- Un quart d’heure = a quarter of an hour
- Une demi heure = half an hour
In case you need to make appointments, here is a list with the name of the days of the week in French. And because we want you to learn more about French culture, we’ll give you their etymology. Unlike the English language, where the words of the week come from Germanic Anglo-Saxon, the French weekdays are based on Latin designations + the word Dies (French, like Portuguese, is a Romance language derived mostly from vernacular Latin, though it was heavily influenced by Frankish, a Germanic language spoken by the first kings of France).
- Lundi (same as in english: Moon-day, Luna-dies)
- Mardi (the day of Mars)
- Mercredi (the day of Mercury)
- Jeudi (the day of Juno)
- Vendredi (the day of Venus)
- Samedi (Sambati dies, name of the day of the Judaic Sabbath)
- Dimanche (Dominicus, the Christian Sabbath day)
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Conversational French Words and Phrases They Didn’t Teach You in French Class
Whether you are planning to travel in France or have already been living in France for some time, (or simply regularly watch French films to improve your command of the language) you are sure to stumble over French idioms. You know - those expressions in which you know every word from your French vocabulary lessons, but still don’t understand the meaning of the phrase.
Here you will learn how to speak French like a native rather than a textbook.
Words and phrases English speakers need to know
Here are some words that you will encounter in spoken French - or when watching or reading the French news - but that are hard to find translations for. In other words, your French English or French French dictionaries might tell you the meaning of these common words (and their descent from Indo European), but not their usage:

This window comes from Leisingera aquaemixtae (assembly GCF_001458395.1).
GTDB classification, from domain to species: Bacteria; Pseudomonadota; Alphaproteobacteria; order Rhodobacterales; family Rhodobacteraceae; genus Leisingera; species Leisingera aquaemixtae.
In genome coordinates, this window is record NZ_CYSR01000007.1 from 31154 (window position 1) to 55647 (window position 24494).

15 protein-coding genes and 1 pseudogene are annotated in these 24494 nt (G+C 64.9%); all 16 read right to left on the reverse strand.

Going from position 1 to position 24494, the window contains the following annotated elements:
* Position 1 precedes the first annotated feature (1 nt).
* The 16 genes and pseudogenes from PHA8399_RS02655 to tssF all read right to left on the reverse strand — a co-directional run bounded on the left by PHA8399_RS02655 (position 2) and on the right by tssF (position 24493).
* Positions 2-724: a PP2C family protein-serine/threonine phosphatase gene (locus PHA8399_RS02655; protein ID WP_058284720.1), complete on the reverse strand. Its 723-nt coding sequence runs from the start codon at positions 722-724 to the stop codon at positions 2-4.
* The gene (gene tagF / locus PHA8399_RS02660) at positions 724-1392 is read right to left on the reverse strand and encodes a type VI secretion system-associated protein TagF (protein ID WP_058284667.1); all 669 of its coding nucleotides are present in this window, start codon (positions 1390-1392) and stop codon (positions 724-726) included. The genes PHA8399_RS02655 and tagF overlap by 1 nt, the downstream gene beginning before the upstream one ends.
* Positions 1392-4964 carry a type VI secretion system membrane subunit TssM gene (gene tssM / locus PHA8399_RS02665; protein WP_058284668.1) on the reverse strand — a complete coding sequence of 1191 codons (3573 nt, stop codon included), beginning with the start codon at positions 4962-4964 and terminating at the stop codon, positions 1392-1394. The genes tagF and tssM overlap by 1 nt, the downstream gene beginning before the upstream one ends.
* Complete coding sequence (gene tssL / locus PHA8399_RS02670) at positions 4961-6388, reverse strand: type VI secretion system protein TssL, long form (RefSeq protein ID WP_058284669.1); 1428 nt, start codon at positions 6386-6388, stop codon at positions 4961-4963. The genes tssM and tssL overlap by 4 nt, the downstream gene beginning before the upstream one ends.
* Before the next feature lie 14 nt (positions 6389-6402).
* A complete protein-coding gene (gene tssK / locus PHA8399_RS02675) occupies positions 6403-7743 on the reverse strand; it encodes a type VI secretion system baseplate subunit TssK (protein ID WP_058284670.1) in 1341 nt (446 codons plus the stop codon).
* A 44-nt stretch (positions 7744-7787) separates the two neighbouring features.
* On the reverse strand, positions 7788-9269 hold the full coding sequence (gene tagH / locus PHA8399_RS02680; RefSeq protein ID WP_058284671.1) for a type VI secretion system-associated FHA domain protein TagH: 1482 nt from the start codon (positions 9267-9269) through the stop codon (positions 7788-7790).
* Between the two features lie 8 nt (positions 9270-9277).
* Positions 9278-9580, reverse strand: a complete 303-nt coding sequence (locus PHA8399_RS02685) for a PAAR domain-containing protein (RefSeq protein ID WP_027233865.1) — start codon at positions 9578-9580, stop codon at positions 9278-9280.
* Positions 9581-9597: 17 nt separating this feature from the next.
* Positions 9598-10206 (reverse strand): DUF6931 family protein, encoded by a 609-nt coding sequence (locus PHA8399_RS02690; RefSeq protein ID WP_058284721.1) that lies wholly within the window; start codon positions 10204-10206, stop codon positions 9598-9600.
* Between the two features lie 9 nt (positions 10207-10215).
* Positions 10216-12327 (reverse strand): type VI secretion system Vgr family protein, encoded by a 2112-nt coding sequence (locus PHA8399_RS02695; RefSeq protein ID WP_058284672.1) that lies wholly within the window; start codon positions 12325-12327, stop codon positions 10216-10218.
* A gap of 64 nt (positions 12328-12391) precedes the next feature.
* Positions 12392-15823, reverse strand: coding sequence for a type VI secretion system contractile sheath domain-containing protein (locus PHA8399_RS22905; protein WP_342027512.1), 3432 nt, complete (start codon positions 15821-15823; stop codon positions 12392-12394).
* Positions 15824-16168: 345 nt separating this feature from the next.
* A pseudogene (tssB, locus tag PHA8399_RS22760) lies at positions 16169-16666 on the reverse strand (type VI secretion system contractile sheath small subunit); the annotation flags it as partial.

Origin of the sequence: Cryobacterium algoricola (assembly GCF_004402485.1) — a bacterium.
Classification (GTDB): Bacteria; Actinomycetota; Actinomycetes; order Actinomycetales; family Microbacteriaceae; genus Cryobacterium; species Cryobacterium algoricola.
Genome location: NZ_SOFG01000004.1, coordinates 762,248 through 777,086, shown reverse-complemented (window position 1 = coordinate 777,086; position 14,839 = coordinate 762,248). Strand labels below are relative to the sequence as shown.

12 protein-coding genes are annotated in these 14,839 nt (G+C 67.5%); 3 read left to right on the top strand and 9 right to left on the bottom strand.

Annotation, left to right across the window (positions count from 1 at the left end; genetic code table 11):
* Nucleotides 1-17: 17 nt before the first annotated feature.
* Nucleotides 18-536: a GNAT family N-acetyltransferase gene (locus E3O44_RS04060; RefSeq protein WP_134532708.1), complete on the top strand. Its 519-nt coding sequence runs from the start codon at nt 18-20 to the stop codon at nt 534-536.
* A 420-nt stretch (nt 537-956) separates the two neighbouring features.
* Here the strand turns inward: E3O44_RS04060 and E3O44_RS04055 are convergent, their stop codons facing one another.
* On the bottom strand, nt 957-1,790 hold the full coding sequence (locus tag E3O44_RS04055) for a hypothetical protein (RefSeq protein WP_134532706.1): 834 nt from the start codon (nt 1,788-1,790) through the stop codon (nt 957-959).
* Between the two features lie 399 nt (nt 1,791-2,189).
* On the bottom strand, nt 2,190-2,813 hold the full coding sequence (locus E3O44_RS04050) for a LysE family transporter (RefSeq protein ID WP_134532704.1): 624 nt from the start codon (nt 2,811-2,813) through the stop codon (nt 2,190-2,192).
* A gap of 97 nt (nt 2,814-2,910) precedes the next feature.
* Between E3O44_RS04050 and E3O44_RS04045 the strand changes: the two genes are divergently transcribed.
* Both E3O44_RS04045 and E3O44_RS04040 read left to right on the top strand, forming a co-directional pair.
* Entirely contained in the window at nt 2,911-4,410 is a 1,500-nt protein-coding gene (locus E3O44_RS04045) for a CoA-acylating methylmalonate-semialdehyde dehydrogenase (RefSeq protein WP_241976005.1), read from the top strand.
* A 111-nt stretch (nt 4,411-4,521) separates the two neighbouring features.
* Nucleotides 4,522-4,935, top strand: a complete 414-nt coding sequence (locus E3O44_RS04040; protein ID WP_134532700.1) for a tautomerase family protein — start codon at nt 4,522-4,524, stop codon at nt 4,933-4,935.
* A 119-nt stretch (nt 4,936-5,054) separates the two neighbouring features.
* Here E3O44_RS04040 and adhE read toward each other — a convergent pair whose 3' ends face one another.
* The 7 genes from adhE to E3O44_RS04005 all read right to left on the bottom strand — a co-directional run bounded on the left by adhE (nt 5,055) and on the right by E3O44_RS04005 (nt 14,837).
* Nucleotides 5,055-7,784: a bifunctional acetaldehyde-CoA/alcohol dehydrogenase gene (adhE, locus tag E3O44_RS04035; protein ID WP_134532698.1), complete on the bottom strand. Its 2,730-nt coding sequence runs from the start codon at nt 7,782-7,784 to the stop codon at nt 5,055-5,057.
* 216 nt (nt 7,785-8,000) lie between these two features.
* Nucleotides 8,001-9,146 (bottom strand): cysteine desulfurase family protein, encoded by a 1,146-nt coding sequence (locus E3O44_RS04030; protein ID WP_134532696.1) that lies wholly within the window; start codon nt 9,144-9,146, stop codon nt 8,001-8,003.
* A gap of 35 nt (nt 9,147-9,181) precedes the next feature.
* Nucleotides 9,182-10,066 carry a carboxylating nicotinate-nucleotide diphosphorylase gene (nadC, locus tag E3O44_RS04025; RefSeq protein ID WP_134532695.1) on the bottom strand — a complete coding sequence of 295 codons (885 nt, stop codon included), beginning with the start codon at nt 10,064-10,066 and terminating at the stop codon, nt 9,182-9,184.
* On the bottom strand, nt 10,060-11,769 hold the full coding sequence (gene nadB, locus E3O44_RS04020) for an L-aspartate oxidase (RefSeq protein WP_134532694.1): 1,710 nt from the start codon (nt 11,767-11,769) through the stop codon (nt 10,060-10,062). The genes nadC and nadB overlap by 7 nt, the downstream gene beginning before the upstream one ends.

- Du coup
These common words come at the the beginning of a sentence and denotes an effect. Can sometimes also be used like the English “in short”.
Mon reveil n’a pas sonné ce matin. Du coup, j’ai été en retard.
My alarm didn’t ring this morning. Thus, I was late.
- Quand même
These words can mean “after all, still” (J’ai quand même pu prendre le bus - I still managed to catch the bus), but can also be used to express indignation:
C’est quand même pas drôle d’avoir à se dépêcher le mâtin.
It’s awfully annoying to have to rush in the morning.
Et puis ils ont augmenté le prix du ticket. Non mais quand même!
What’s more, they raised the ticket prices. Honestly!
(Et puis - “and so”, “also”, “what’s more” is another one of those phrases…)
A word meaning “in short”, it is used to summarize:
Réveil cassé, énervée, plus d’argent pour le déjeuner - bref, la journée a bien commencé!
Alarm broken, annoyed, no money left for lunch - what a start to the day!
- Ça roule?
This short exchange means: “All right?” “As usual!” (Comme d’hab is short for “comme d’habitude”, in French slang.)
- Ça te dit?
When you speak French, you ask Ça te dit? (does it talk to you?) to see if another person is pleased with doing something.
On va au resto. Ça te dit?
We’re off to the restaurant. Do you feel like it?
- N’importe quoi
Although it means “whatever, anything at all”, “n’importe quoi” is best translated in English as “rubbish”:
Mais il dit n’importe quoi!
He’s talking rubbish.
Though you can also “do rubbish” in France:
Il fait n’importe quoi! means he’s either not doing a job correctly or is doddering about and accomplishing nothing. If someone is spelling French words like they are pronounced, il fait n’importe quoi.
French phrases denoting frustration
Here are some idiomatic expressions in French you might hear from annoyed people: